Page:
Christina O’Gorman, photographed by her father at Lulworth Cove, Dorset, England. Christina’s choice of swimming costume was a fortuitous one since red was a colour which the Autochrome process captured particularly well.
Mervyn O’Gorman was 42 when he took these pictures of his daughter, Christina O’Gorman at Lulworth Cove, in the English county of Dorset. He photographed Christina wearing a red swimming costume and red cloak, a colour particularly suited to the early color Autochrome process.
Autochrome was one of the first colour photo technologies, which used glass plates coated in potato starches to filter pictures with dye.
To his friends, Mervyn O’Gorman was “O.G.” He had qualified as an electrical engineer and worked for cabling companies, and in 1909 he became superintendent of the Royal Balloon Factory, later the Royal Aircraft Factory. He was an enthusiastic early motorist, and published O’Gorman’s Motoring Pocket Book in 1904.
Yet O’Gorman’s hobby was photography. He took these images in 1913.
Mervyn died in March 1958 as a widower; his wife Florence had died 27 years earlier in 1931. As to Christina’s life, there are no recorded details.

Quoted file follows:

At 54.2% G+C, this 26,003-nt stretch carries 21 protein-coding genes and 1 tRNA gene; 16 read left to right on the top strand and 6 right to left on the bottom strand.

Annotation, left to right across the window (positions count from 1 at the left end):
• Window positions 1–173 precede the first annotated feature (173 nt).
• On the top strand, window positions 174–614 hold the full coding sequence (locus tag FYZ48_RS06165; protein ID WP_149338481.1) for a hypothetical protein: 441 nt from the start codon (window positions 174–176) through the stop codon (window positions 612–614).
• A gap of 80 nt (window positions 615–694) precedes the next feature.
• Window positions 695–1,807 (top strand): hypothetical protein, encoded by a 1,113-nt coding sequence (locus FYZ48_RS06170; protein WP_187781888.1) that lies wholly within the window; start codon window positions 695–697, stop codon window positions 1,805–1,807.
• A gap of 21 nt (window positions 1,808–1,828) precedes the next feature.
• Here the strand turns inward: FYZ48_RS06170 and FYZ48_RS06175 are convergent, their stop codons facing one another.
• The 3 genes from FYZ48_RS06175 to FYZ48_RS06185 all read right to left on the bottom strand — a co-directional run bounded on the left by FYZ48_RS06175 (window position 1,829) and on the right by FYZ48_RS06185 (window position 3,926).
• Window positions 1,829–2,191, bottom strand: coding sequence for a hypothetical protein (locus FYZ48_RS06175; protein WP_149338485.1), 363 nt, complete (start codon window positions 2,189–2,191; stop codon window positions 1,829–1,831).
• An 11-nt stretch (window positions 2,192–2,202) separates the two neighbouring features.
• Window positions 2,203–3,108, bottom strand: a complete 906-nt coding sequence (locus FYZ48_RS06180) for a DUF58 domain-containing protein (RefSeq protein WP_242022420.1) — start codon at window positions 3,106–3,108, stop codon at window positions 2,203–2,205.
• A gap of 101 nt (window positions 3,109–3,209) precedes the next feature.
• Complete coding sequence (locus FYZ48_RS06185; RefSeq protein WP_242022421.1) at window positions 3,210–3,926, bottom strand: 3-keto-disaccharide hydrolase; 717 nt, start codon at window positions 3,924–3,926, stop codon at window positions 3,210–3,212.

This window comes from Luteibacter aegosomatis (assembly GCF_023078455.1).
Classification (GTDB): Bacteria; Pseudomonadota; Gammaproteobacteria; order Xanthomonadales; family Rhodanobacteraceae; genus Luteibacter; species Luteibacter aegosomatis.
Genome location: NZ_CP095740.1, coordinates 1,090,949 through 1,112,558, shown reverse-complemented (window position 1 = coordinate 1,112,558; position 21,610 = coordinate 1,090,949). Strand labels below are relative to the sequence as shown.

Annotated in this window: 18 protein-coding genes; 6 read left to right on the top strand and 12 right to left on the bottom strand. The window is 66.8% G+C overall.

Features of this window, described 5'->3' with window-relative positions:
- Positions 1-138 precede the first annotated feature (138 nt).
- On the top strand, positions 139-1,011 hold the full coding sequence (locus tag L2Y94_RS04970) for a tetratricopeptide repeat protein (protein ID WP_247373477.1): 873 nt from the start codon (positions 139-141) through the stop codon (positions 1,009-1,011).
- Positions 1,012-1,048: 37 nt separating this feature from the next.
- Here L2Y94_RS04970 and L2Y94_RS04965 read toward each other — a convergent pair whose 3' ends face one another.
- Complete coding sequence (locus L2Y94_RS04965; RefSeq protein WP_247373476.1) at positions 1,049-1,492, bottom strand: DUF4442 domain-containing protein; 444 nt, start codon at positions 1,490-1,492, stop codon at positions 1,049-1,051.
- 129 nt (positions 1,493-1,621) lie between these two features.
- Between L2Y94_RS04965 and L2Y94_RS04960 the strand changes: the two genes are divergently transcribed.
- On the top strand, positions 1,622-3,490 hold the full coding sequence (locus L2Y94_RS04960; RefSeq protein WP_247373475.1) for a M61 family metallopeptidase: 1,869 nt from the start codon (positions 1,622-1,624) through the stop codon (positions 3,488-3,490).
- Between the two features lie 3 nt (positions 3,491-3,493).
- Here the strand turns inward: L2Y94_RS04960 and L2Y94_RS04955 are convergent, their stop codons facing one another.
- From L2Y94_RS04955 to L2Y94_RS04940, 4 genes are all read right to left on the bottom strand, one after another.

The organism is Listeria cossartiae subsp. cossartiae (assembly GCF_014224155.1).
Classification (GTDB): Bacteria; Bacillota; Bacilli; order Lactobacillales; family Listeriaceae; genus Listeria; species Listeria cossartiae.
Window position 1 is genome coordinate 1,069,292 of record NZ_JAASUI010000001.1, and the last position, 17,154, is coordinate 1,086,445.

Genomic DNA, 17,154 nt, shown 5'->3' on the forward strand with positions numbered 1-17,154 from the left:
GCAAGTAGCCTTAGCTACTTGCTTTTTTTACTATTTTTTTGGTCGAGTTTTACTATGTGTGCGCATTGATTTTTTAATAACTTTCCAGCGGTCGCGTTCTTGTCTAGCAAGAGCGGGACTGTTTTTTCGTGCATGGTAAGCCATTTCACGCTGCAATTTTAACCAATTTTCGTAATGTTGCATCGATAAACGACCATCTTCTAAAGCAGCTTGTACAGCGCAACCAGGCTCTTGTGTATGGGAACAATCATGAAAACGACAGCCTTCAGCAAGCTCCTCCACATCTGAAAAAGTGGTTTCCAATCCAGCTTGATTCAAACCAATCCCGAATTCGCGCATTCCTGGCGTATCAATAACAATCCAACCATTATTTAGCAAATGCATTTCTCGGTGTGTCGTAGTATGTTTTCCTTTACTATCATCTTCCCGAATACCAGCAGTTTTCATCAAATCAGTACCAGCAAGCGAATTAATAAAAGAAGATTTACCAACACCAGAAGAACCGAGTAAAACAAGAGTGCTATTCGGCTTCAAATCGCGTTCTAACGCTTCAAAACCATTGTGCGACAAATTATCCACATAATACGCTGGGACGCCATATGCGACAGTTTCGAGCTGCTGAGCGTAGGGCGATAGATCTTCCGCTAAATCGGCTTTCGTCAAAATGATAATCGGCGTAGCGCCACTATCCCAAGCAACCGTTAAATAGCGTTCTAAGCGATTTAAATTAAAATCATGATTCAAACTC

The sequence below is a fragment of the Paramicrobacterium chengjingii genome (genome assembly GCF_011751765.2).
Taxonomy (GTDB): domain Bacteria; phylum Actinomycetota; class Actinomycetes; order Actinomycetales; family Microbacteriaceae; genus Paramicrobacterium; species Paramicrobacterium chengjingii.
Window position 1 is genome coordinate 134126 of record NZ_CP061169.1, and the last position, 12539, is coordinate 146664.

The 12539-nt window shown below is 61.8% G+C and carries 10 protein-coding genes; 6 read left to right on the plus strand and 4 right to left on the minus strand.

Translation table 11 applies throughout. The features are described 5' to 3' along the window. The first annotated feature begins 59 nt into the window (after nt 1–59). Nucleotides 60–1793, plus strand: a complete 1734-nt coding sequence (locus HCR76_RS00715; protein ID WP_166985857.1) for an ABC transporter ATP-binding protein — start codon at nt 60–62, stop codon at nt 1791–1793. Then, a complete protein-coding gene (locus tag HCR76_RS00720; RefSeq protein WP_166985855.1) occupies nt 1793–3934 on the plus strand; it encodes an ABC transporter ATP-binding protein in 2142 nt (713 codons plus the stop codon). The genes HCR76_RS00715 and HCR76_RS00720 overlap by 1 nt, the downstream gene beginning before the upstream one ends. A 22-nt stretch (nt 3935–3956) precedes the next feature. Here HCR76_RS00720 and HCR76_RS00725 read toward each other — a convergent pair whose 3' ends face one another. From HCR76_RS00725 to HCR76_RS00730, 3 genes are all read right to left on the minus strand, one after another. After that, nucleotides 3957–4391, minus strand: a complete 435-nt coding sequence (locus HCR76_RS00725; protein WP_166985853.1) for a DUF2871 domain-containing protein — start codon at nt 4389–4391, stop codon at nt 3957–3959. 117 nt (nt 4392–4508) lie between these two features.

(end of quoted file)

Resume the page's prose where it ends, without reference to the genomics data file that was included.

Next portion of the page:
Christina, taken on the beach at Lulworth Cove, Dorset. The comparatively long exposure time has given the sea a glassy quality and the large aperture setting and narrow depth of field has put Durdle Door in the background into soft focus.
O.G. was a man of great charm and humour, always interesting in discussion. – Sir Geoffrey De Havilland
A dramatic and comparatively unusual close-up portrait of Christina. The large aperture setting has reduced the background to near abstraction and the lack of any obvious period references gives this image a remarkably modern feel.
A portrait of Christina, gazing thoughtfully into an ornamental pond. The location for this photograph is not known but may possibly be the gardens of Rempstone Hall near Corfe Castle in Dorset.
A serene, almost surreal photograph of Christina paddling in the sea at Lulworth Cove in Dorset. The long exposure time required, even in bright sunshine, has given the sea an unreal glass-like quality. The vivid red of her costume is in dramatic contrast to the subdued natural tones of the background. In the distance you can just see the rowing boat, where she was also photographed that same day.
The Drawn By Light exhibition at the Media Museum, in Bradford, UK, featuring a Christina Gorman Autochrome, runs until June 21.